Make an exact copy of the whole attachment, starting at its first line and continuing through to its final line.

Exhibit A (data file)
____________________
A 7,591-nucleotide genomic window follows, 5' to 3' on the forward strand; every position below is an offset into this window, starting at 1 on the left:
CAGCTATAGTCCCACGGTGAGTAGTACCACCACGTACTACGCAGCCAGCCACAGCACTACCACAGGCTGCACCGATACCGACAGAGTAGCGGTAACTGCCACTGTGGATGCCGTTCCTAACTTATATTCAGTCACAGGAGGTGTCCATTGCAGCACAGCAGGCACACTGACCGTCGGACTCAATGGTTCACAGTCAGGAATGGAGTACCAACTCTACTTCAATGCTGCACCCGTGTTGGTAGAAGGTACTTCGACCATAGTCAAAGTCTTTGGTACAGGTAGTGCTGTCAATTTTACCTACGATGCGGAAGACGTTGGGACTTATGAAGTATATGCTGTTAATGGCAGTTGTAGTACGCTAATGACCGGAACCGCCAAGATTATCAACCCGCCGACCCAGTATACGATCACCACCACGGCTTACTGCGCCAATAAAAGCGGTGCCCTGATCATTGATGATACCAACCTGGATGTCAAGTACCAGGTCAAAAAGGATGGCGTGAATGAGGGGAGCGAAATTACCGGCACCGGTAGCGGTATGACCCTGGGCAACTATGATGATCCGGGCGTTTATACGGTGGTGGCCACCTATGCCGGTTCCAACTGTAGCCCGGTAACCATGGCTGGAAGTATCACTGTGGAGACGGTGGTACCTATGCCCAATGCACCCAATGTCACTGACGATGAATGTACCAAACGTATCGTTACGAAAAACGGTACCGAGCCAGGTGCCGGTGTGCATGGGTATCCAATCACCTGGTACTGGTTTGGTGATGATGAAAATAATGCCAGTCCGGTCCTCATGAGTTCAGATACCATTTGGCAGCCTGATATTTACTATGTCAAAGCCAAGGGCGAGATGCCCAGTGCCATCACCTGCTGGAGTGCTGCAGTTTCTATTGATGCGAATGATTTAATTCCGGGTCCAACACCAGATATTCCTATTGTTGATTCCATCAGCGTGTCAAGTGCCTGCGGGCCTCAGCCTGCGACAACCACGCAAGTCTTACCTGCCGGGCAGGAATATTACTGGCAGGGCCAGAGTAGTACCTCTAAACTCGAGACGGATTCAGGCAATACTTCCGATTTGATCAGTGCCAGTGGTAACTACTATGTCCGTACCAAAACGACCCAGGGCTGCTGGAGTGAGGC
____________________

A 7,591-nucleotide genomic window follows, 5' to 3' on the forward strand; every position below is an offset into this window, starting at 1 on the left:
CAGCTATAGTCCCACGGTGAGTAGTACCACCACGTACTACGCAGCCAGCCACAGCACTACCACAGGCTGCACCGATACCGACAGAGTAGCGGTAACTGCCACTGTGGATGCCGTTCCTAACTTATATTCAGTCACAGGAGGTGTCCATTGCAGCACAGCAGGCACACTGACCGTCGGACTCAATGGTTCACAGTCAGGAATGGAGTACCAACTCTACTTCAATGCTGCACCCGTGTTGGTAGAAGGTACTTCGACCATAGTCAAAGTCTTTGGTACAGGTAGTGCTGTCAATTTTACCTACGATGCGGAAGACGTTGGGACTTATGAAGTATATGCTGTTAATGGCAGTTGTAGTACGCTAATGACCGGAACCGCCAAGATTATCAACCCGCCGACCCAGTATACGATCACCACCACGGCTTACTGCGCCAATAAAAGCGGTGCCCTGATCATTGATGATACCAACCTGGATGTCAAGTACCAGGTCAAAAAGGATGGCGTGAATGAGGGGAGCGAAATTACCGGCACCGGTAGCGGTATGACCCTGGGCAACTATGATGATCCGGGCGTTTATACGGTGGTGGCCACCTATGCCGGTTCCAACTGTAGCCCGGTAACCATGGCTGGAAGTATCACTGTGGAGACGGTGGTACCTATGCCCAATGCACCCAATGTCACTGACGATGAATGTACCAAACGTATCGTTACGAAAAACGGTACCGAGCCAGGTGCCGGTGTGCATGGGTATCCAATCACCTGGTACTGGTTTGGTGATGATGAAAATAATGCCAGTCCGGTCCTCATGAGTTCAGATACCATTTGGCAGCCTGATATTTACTATGTCAAAGCCAAGGGCGAGATGCCCAGTGCCATCACCTGCTGGAGTGCTGCAGTTTCTATTGATGCGAATGATTTAATTCCGGGTCCAACACCAGATATTCCTATTGTTGATTCCATCAGCGTGTCAAGTGCCTGCGGGCCTCAGCCTGCGACAACCACGCAAGTCTTACCTGCCGGGCAGGAATATTACTGGCAGGGCCAGAGTAGTACCTCTAAACTCGAGACGGATTCAGGCAATACTTCCGATTTGATCAGTGCCAGTGGTAACTACTATGTCCGTACCAAAACGACCCAGGGCTGCTGGAGTGAGGC